As in our own society, Jonas’s community educates all children the same way until they reach the age of majority. They may have different interests to pursue as elective volunteer positions, but until the Ceremony of Twelve, children of the same age learn together. After the ceremony, many of them will remain together as they continue their education or training in order to fulfill their Assignments. Jonas, however, undergoes training “alone and apart” (65). Jonas has been given “the most important job in the community" (66), his parents tell him: “You’ve been greatly honored, Jonas. Greatly honored” (67).
Our society has many positions that are held in high regard. Doctors, lawyers, engineers, and the military are among them. Jonas’s position is above and beyond even Assignments such as these, which have a clearer path to attainment. Members of the community treat Jonas with deference once he is given his Assignment. They watch him and move aside for him. In this way, receiving Jonas's Assignment is a bit like being elected president—without having run for office.
As Jonas looks over the information sheet for his Assignment, he sees several rules that apply only to him. In fact, he’s exempted from many rules that govern his society. In The Giver, these are things such as rudeness and lying. Political leaders in our society are often exempted from certain laws as well. Congressional immunity in the United States exempts members of Congress from certain federal laws. Presidential immunity is a longstanding topic of debate, with some arguing that the president cannot be prosecuted while in office. In either case, it is clear that politicians in the upper ranks share with Jonas both a degree of freedom from the law and a high level of esteem. Some governmental officials, after all, are addressed as "The Honorable (Name)."
Jonas’s information sheet disallows him from sharing what he learns in his training with members of his community, even his own family. This is also similar to top secret information that governments restrict to very few leaders. Even the freedom to lie is (comically) relevant to our society. People across the world accuse even their most beloved politicians of lying—it’s practically in the job description, we joke.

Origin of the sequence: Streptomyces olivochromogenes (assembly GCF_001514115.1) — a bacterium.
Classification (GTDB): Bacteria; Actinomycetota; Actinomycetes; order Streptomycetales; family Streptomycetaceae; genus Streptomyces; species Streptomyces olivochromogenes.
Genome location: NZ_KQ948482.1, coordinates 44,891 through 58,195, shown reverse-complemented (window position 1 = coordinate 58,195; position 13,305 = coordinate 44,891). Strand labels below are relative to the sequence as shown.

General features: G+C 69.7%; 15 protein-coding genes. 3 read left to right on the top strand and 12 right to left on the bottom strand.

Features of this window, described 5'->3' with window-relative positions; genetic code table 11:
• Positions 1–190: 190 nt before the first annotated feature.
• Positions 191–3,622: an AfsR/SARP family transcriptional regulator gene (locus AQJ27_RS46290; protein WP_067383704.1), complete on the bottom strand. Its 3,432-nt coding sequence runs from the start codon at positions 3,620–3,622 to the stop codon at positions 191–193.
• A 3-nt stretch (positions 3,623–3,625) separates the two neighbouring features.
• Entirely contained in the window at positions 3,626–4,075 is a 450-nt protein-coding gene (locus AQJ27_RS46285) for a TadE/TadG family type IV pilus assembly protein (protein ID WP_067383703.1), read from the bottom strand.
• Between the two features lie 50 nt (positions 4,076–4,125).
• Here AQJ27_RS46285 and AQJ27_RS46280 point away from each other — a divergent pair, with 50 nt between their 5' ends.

In addition to these rules, Jonas learns that he is not permitted to apply for release, and he is not allowed to apply for a spouse. This is similar to the clergy of many religions (specifically Catholicism: Catholic priests are not allowed to marry). They are viewed as leaders in their communities and treated with a great deal of honor and respect, even a bit of fear. The leader of the Catholic Church, the Pope, is also subject to these rules. In addition, despite the atypical resignation of Pope Benedict XVI, popes are not supposed to be “released” from their sacred duty.
There are, of course, several additional analogs in our society to the honor Jonas receives. Writers, for instance, could be a kind of receiver of memory—historians as well. We trust these people to preserve our world and inform our thoughts. When we read a book, we can see and feel things we’ve never actually experienced. We can learn things that other people do not know. There’s honor to be found in reading and writing: it’s a cure for Sameness.